Starting in 2019, the Medicare Advantage Plan will now include a “Non-skilled in-home caregiver services and will be allowed as a supplemental home care benefit”. Under the new definition, the agency will allow supplemental benefits if they compensate for physical impairments, diminish the impact of injuries or health conditions, reducing avoidable emergency room utilization. Having a CNA or home caregiver assisting in daily activities is beneficial at reducing hospitalizations and allowing seniors to stay and recover in their homes. In 2019 a plan will now assist in covering these expenses.
Specializing in 24 hour senior home-care for your loved ones. Focusing on consistency of care and placing the right CNA’s for your loved ones wants and needs. We are able to provide services for as little as an hour a day, up to 24/7 care or a live-in option. Not sure how much you need? No problem! Request a free in-home consultation with a PSFS Home-Care case manager today! Individually tailored senior home care services available 24 hours a day and 365 days a year.
Now a days, having a social online presence for any business is a must. With this, we come across a lot of useful and relevant information. The one that tops our list is Dr. Antonio Graham, a geriatrician with training in internal medicine. His account @geriagingexpert, on Instagram, is a must follow. Dr. Graham posts bite sized information posts regarding aging. Aging is a multifaceted issue, but we find Dr. Graham has an ability to post complex information in an easy to understand format. One post, in regards to tips for caregivers of a person with dementia, states this:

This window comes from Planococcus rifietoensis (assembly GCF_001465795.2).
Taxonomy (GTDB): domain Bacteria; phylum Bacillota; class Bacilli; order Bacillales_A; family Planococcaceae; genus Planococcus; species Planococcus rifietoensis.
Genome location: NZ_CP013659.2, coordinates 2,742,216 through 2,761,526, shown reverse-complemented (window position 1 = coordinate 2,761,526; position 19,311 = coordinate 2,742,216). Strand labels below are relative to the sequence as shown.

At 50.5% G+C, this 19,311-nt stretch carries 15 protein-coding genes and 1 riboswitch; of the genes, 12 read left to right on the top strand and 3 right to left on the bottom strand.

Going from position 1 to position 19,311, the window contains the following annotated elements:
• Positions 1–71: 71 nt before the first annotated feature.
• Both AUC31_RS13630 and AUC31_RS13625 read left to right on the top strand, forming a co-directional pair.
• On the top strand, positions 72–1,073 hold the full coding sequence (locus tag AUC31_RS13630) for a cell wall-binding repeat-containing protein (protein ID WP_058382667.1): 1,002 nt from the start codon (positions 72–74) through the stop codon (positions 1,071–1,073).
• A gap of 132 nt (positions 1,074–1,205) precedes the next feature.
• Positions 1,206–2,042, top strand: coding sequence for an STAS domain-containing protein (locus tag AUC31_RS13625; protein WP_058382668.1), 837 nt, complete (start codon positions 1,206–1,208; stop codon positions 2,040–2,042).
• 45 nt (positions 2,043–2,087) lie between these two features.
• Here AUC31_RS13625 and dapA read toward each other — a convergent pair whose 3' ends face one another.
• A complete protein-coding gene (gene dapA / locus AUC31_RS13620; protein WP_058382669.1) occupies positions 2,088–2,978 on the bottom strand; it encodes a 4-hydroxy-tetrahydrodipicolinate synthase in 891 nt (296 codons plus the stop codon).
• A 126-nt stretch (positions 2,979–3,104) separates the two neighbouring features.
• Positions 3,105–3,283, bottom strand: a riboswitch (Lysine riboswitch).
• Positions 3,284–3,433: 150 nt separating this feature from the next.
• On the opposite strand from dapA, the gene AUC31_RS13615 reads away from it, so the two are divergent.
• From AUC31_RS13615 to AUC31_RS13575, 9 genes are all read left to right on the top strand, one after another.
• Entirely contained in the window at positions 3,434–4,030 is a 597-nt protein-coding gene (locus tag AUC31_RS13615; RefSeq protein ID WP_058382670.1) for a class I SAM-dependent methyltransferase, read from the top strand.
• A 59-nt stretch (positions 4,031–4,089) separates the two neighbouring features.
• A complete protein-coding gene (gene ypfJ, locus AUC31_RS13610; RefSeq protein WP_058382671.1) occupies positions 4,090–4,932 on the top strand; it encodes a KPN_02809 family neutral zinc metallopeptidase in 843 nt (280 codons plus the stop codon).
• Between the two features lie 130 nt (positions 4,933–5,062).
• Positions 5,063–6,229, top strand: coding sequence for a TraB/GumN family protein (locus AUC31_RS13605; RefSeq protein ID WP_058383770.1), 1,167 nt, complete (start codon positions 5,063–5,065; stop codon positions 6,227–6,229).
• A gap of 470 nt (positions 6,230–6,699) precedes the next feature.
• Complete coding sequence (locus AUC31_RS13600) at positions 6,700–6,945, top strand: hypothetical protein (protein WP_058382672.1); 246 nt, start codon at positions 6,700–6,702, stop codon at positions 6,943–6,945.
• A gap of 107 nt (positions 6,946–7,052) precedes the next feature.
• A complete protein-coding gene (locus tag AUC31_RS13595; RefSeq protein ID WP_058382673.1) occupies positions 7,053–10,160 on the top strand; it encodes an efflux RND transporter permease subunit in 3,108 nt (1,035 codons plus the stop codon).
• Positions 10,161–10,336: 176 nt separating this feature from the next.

- REMINISCE- Never say “Remember”
- REPEAT- Never say “I already told you”
- SAY “Do what you can”- Never say “You can’t”
- ASK- Never command
- ENCOURAGE and PRAISE- Never condescend
These are “rules” we highlight with our own caregivers/CNA’s here at PSFS. As caregivers, awareness of how we are speaking with our clients with dementia, increases our ability to assist them. Having a pleasant tone, exhibiting appropriate body language while following the above – mentioned tips, increases the quality of home-care we can provide.
Give Dr. Graham as well as us a follow on Instagram!
Perfect Solutions for Seniors will now be home care with CNA’s and HHA’s. we are so excited to be able to provide more services to our clients.
Holiday Activities & Home Care
Imagine your house full of people you love, endearing conversations being had between family members, loved ones yelling at the T.V. for sports games, children chasing each other from room to room developing life long friendships with their cousins. Sounds amazing right?
Now imagine you are a Senior, hard of hearing, trying to remember who these people are, attempting to remember “Why am I here again?”, “What are we celebrating?”. A family member asks you a question, and a well meaning daughter or spouse answers for you, robbing you of the opportunity for a social connection. The emotion is much different, right?